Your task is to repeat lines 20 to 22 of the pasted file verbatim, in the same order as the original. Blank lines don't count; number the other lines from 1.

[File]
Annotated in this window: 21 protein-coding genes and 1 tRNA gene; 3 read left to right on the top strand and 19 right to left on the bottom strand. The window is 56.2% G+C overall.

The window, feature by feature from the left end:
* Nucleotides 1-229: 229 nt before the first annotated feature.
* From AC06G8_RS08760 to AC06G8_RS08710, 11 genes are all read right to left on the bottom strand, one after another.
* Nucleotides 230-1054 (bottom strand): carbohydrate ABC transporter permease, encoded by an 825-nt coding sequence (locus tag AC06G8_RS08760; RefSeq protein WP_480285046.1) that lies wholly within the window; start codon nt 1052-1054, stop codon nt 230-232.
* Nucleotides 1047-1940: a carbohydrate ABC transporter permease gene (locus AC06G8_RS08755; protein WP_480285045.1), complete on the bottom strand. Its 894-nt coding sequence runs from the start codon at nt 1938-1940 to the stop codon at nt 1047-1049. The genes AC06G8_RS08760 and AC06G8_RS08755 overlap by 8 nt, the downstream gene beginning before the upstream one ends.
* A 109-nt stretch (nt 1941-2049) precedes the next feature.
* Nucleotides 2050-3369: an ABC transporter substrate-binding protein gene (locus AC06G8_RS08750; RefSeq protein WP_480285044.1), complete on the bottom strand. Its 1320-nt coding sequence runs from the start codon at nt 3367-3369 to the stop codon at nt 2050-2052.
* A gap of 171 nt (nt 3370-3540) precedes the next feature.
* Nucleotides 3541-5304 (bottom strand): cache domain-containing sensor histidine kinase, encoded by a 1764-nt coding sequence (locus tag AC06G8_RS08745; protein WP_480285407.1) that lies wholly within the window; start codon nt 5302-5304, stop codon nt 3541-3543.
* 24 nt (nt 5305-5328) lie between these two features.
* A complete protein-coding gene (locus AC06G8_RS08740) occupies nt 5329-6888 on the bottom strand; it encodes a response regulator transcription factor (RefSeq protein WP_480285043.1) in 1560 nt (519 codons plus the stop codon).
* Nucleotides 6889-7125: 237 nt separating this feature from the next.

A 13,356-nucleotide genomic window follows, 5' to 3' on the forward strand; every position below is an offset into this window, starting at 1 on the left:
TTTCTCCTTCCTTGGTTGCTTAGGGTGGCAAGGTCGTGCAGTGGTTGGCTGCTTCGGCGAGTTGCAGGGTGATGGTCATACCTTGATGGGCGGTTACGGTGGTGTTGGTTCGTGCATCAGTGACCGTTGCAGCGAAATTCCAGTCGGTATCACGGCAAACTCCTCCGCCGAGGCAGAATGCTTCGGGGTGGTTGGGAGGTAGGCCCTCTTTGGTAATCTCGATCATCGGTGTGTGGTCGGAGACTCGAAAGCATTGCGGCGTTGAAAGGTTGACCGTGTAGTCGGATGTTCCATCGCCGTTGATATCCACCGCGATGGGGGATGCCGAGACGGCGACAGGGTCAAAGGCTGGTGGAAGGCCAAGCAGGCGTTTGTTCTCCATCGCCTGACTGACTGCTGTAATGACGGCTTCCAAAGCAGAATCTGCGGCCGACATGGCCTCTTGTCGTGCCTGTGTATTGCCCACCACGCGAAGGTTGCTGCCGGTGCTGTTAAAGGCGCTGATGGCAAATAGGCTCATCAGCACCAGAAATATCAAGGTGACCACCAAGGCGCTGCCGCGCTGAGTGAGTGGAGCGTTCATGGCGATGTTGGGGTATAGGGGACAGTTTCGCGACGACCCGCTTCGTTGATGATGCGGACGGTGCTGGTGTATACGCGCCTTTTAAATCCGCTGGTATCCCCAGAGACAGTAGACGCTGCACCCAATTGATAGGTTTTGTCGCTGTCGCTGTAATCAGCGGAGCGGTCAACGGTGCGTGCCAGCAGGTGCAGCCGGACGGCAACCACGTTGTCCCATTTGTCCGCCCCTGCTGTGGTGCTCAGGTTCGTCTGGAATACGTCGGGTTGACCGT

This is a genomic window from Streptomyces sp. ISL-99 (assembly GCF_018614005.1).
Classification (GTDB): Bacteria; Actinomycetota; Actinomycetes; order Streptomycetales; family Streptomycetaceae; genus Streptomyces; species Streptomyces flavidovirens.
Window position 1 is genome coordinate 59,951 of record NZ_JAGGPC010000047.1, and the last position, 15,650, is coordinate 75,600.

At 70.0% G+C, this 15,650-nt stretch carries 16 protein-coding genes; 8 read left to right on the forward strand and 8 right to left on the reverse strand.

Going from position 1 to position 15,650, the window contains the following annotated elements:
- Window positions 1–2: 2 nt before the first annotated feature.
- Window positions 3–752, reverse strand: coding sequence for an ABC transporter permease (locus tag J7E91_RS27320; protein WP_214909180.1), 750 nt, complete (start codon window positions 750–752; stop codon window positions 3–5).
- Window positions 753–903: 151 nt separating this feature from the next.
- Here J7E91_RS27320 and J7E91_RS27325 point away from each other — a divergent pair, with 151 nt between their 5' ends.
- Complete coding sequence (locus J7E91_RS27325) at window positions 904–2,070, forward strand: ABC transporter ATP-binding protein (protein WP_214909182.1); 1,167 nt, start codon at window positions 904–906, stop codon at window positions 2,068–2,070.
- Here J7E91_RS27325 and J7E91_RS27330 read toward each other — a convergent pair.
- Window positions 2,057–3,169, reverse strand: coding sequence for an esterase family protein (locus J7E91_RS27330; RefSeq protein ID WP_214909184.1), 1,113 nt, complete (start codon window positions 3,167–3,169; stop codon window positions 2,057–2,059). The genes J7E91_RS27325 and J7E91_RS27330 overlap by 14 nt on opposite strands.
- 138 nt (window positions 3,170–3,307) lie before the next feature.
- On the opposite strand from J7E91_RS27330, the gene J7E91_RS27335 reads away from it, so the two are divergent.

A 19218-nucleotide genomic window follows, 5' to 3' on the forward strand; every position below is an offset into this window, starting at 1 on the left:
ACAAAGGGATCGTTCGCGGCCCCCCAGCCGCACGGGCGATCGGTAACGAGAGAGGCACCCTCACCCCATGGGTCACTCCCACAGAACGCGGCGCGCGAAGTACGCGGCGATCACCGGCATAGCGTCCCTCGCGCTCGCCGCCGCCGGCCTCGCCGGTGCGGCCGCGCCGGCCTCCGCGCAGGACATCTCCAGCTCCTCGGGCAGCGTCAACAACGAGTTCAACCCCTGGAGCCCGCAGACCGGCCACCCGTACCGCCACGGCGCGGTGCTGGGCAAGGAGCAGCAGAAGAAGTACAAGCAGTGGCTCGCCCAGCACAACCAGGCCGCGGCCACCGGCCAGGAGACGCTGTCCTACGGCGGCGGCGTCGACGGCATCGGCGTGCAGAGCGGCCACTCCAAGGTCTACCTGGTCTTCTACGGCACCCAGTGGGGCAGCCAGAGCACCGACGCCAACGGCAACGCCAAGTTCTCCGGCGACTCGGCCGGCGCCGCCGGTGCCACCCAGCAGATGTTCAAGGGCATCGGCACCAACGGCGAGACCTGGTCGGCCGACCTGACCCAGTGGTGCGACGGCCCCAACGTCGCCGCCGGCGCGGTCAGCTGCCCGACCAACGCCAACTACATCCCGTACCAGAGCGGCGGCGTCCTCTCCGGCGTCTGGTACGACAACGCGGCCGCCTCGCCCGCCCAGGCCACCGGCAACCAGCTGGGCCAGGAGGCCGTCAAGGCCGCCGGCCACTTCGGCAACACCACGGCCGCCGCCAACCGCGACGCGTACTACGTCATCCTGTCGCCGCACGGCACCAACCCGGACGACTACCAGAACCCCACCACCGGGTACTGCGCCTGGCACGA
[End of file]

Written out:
Going from position 1 to position 15,650, the window contains the following annotated elements:
- Window positions 1–2: 2 nt before the first annotated feature.
- Window positions 3–752, reverse strand: coding sequence for an ABC transporter permease (locus tag J7E91_RS27320; protein WP_214909180.1), 750 nt, complete (start codon window positions 750–752; stop codon window positions 3–5).